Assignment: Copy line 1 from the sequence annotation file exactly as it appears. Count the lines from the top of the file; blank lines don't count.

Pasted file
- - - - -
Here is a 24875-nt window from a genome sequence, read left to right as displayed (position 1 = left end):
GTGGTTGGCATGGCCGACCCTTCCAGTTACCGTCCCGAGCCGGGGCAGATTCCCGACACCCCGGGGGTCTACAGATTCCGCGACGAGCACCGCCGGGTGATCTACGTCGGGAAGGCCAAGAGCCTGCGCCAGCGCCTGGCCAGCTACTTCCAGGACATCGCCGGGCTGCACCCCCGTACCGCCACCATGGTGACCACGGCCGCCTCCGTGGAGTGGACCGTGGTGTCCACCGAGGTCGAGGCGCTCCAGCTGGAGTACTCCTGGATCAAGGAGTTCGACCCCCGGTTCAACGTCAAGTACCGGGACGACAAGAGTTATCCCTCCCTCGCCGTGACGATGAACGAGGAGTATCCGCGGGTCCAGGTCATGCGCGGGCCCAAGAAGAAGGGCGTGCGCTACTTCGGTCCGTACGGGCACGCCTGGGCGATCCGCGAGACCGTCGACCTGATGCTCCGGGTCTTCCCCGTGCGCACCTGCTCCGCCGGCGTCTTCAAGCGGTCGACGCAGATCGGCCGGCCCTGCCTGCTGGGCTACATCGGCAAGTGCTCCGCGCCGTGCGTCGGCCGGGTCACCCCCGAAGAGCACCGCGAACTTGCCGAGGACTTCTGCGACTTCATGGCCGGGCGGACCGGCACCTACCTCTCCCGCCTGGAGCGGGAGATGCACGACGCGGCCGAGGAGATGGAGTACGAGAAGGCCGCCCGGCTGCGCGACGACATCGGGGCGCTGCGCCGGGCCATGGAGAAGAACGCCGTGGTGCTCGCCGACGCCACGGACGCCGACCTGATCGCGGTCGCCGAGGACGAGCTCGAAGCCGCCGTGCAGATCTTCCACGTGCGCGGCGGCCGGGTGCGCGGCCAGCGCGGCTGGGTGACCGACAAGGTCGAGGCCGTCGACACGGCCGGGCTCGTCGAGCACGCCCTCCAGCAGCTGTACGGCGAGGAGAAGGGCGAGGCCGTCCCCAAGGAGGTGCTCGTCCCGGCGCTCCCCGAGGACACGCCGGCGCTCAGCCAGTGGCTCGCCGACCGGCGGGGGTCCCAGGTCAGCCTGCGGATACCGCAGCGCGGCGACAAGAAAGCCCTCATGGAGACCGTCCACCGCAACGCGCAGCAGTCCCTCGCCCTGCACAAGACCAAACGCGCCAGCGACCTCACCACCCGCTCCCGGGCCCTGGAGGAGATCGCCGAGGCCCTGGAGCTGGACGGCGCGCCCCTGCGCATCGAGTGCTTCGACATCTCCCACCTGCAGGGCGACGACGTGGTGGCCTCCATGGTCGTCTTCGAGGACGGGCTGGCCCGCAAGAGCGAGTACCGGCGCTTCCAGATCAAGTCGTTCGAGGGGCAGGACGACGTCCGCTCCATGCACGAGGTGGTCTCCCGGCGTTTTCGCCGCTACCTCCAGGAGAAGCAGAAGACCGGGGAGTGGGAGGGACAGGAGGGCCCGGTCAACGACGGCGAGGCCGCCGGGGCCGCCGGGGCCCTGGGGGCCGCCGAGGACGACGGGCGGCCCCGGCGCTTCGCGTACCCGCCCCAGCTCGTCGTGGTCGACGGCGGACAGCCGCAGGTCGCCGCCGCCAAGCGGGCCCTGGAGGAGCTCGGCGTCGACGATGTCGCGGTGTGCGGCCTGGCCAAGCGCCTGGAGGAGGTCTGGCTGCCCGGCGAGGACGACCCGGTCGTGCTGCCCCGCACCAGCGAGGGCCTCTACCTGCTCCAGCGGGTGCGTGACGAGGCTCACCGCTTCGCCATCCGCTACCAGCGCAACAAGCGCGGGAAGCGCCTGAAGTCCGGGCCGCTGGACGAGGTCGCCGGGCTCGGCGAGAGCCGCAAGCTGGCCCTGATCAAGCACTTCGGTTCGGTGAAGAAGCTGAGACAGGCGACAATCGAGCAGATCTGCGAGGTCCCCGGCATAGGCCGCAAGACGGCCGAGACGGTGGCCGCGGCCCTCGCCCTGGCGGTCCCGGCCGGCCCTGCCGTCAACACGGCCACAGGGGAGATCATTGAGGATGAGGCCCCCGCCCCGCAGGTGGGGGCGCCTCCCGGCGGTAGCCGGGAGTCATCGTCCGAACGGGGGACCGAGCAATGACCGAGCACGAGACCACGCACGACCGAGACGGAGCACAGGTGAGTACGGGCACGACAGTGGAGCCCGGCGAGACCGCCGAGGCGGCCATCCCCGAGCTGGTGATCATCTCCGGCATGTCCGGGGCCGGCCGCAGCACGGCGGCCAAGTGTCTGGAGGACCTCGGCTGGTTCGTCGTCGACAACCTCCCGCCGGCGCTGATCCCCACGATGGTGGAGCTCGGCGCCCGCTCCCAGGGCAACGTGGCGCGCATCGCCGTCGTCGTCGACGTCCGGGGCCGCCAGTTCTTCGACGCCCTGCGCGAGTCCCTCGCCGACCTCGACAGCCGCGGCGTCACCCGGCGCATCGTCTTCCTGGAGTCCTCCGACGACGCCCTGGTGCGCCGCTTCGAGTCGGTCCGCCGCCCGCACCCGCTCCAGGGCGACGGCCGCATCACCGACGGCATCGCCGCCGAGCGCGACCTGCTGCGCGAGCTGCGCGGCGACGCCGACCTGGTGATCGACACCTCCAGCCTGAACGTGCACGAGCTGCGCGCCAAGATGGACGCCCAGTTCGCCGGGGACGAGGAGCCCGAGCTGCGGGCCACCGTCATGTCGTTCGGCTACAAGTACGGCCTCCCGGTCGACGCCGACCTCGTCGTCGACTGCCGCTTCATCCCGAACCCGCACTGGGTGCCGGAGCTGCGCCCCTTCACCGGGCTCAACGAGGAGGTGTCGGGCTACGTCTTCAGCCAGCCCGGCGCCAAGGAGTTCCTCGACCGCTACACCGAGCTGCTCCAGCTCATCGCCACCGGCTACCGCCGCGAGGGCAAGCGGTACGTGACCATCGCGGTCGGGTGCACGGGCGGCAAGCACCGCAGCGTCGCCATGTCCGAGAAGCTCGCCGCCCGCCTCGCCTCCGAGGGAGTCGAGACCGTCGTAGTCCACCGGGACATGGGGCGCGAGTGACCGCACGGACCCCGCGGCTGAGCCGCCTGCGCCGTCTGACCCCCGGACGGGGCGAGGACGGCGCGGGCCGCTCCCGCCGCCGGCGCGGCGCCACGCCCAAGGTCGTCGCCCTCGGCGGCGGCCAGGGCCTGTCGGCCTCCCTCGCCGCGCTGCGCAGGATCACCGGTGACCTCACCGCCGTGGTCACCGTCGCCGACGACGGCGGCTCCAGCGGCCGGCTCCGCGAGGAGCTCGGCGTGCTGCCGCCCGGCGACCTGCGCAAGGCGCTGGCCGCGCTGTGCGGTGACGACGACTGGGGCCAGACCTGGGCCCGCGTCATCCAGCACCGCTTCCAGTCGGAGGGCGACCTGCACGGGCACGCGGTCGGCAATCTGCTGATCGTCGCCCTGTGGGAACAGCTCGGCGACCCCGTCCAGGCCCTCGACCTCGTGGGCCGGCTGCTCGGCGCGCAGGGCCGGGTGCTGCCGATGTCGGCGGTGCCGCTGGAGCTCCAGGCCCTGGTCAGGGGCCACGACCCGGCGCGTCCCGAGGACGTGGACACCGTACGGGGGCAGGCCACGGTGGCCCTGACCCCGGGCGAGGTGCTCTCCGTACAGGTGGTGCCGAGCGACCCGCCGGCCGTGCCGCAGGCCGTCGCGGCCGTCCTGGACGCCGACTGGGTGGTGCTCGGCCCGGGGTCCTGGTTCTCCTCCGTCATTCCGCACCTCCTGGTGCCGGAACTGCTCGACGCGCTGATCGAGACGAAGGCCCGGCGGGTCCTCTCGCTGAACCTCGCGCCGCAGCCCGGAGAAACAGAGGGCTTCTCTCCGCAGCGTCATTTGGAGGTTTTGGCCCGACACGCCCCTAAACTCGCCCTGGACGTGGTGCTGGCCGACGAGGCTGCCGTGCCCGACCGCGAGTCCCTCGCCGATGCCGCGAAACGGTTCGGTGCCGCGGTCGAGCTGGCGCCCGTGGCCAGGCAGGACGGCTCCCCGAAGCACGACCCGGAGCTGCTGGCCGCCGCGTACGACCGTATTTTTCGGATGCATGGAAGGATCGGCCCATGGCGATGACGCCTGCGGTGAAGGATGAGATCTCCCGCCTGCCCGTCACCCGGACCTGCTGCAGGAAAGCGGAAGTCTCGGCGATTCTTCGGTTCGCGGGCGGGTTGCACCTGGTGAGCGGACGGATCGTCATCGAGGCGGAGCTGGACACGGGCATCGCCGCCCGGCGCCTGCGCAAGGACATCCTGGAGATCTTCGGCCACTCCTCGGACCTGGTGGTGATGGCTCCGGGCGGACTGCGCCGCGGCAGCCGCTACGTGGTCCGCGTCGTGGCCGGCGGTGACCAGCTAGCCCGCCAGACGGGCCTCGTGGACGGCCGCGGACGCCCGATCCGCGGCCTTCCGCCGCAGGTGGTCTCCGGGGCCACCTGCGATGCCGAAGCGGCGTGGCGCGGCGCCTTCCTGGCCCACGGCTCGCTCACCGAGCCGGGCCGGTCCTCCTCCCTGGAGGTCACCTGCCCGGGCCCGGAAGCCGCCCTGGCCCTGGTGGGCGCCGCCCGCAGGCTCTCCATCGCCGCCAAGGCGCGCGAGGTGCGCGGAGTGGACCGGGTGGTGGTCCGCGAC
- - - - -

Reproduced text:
Here is a 24875-nt window from a genome sequence, read left to right as displayed (position 1 = left end):